Fish ‘n’ chips has Jewish backstory, says linguistics professor

From a young age, Dan Jurafsky was always interested in languages and food. Congregation Beth Am’s Hebrew school can take partial credit, but then he did a Spanish-immersion program, and he often heard his grandparents speak Russian and Yiddish. He also has vivid memories of his grandmother holding a frying pan up to her cheek to see if it was hot enough to make blintzes.

While dog-sitting for the neighbors, he whetted his appetite by studying their copy of “Mastering the Art of French Cooking,” co-written by Julia Child. Then at age 12 or 13, he began cooking for his parents. Now a Stanford University linguistics professor, Jurafsky, 51, has written a book combining these two passions: “The Language of Food: A Linguist Reads the Menu,” published this month.

Jurafsky, who grew up in Los Altos, attended U.C. Berkeley for both undergraduate studies and his doctorate and now lives in San Francisco, says the book grew out of a freshman seminar he’s been teaching since 2008.

“These days in college, everyone learns in these huge lecture halls and no one gets to meet their professors,” he said. To remedy that, Stanford created the freshman seminar, in which a professor teaches a class of 12 first-year students and gets to know them beyond the classroom. Jurafsky chose the language of food as his seminar topic, not only because he was interested himself, but also because “students are interested in food in a way they weren’t in my generation,” he said. One requirement was for students to keep a blog about the class, and at one point, one student asked Jurafsky why he wasn’t keeping a blog as well.

This, as well as a conversation in Hong Kong over the origin of the all-American condiment ketchup, was enough to convince Jurafsky that a book was in the making: The word “ketchup” is actually derived from the Chinese word ke-tchup, tchup meaning “sauce.” It began without tomatoes but as a fermented fish sauce similar to one used in Thai and Vietnamese cuisines today; over 400 years, it transformed completely into something very different.

One of the more interesting revelations in the book — especially for Jewish audiences — is that the quintessentially British fish ’n’ chips has a link to Jewish cuisine.

Calling it a “fascinating story,” Jurafsky traces its history back to sixth-century Persia, or perhaps even earlier. The then-emperor’s favorite dish was a sweet-and-sour beef stew called sikbaj, which was cooked in vinegar with sugar and spices. When the Muslim dynasty took over Baghdad, the influence of Persian cuisine spread. Over time, sailors began making the stew, using fish instead of beef.

The sailors’ rendition turned into fish cooked with onions, and later the recipe changed again, involving frying the fish in onions and then soaking it in vinegar. This dish traveled throughout Europe to Spain and then to England, where Jews exiled from Spain were frying flour-dusted fish in oil. This Jewish fried fish, as it was known, was eaten cold, and was even referenced by Charles Dickens in the 1870s.

“Right about that same time, fried potatoes became popular, and then the combination starts being sold in London, but modified again,” said Jurafsky, “in that it’s served hot not cold,” and now with the vinegar on the side.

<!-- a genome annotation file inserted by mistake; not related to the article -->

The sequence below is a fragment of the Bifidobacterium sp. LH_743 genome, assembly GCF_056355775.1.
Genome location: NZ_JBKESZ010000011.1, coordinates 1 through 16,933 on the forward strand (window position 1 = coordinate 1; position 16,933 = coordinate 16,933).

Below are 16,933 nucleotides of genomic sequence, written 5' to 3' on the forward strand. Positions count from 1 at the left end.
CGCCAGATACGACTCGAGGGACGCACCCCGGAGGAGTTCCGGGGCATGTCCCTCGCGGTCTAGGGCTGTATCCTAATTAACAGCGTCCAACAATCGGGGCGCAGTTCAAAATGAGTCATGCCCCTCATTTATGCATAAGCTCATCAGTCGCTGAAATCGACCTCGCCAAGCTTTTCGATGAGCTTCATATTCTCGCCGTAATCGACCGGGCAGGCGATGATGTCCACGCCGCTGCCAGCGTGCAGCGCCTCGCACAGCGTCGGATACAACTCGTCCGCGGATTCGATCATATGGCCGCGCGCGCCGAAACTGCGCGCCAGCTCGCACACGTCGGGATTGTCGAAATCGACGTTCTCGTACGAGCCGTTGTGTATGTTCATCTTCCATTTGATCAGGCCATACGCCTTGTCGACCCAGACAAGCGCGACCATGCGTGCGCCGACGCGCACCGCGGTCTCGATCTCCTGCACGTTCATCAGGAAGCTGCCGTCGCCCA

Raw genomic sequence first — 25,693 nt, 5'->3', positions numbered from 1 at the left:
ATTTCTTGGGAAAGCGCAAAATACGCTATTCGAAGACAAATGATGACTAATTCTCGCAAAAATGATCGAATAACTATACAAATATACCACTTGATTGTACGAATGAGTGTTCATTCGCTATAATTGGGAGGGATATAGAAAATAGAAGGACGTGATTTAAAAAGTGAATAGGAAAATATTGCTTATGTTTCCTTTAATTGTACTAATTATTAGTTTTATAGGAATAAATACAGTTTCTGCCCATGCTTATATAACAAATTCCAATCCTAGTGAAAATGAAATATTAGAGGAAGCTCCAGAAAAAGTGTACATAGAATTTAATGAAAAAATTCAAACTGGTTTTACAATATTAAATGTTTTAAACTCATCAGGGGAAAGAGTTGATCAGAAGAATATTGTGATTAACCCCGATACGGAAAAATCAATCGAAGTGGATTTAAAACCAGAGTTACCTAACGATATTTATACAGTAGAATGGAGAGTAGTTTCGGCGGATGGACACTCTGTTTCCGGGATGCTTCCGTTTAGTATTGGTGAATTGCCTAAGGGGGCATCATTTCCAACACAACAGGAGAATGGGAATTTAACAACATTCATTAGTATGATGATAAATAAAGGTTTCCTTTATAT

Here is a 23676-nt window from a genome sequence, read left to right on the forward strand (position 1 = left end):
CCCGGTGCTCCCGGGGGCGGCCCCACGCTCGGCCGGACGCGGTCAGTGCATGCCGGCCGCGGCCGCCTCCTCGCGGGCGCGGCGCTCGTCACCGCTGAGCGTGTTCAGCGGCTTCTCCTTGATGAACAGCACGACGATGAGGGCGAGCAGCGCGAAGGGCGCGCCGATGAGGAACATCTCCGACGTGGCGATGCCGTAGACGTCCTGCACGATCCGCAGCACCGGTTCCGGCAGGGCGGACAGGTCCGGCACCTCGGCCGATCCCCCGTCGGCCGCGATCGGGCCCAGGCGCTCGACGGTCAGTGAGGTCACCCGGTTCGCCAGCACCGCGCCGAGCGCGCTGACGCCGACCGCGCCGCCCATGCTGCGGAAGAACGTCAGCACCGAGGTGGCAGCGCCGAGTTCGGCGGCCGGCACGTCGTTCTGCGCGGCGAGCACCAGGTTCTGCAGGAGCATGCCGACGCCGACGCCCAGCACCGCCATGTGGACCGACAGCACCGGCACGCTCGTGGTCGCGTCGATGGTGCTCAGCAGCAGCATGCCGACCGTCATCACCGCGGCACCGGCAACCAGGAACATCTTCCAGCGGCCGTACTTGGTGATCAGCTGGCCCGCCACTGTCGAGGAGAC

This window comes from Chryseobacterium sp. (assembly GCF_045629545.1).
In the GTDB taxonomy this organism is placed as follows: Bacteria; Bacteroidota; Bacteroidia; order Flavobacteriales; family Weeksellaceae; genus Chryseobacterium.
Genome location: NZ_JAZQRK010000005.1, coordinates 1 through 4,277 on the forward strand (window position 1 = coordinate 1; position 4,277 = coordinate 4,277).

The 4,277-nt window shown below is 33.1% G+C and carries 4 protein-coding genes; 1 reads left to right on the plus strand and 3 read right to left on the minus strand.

To write the book, Jurafsky, who received a MacArthur “genius” Fellowship in 2002, spent a lot of time crunching data and investigating words used in Yelp reviews of restaurants. He discovered that the longer the description of a dish on a restaurant menu, the more expensive the dish would be. He also observed that mid-priced restaurants often use extraneous words like “fresh” and “ripe,” which really don’t mean much. (“Would a restaurant serve stale or unripe food?” he asks.)

He even devotes a whole chapter to how the language of potato chips determines socioeconomic class, based on a lengthy study of the topic.

Despite his constant parsing of menus and labels and such, when asked whether he is a pain to go out to eat with, he said, “I don’t think so. I do look at the menus very carefully, and perhaps it would be more fun if I was [more critical], but no. Most of the time, wording on the menu tells you about how the restaurant thinks of itself, whether it’s hip or inexpensive. You can also tell when ethnic restaurants are trying to appeal to nonethnic eaters, if they use the word ‘exotic.’ But I’m like most people. Once I’m already there, I go with what sounds good.”


SMALL BITES:
Congregation B’nai Tikvah in Walnut Creek, along with three other community organizations, is participating in the 17th annual Taste of Walnut Creek Restaurant Walk, 6 to 9 p.m. on Oct. 7. Coupon books are $30 each, and allow the buyer small tastes from 25 Walnut Creek restaurants. For more information, visit www.bit.ly/tikvah-taste, or to buy a coupon book, visit www.bit.ly/tikvah-tickets … Author Rebecca Katz, whom I wrote about in 2013, is coming to Lafayette for a talk and book signing at 6:30 p.m. Oct. 21. The author of “The Longevity Kitchen” and “The Cancer Fighting Kitchen,” Katz will be speaking at the Lafayette Library, 3491 Mt. Diablo Blvd., in a Commonwealth Club event. Her topics will be nutrition, health and how superfoods such as asparagus, basil and dark chocolate can enhance memory, strengthen the heart and have other positive effects. The cost is $22 for nonmembers, with discounts for members and students. For more information, visit www.commowealthclub.org/events.

“The Language of Food: A Linguist Reads the Menu” by Dan Jurafsky (272 pages, W.W. Norton & Company, $26.95)

Alix Wall
Alix Wall

Alix Wall is a contributing editor to J. She is also the founder of the Illuminoshi: The Not-So-Secret Society of Bay Area Jewish Food Professionals and is writer/producer of a documentary-in-progress called "The Lonely Child."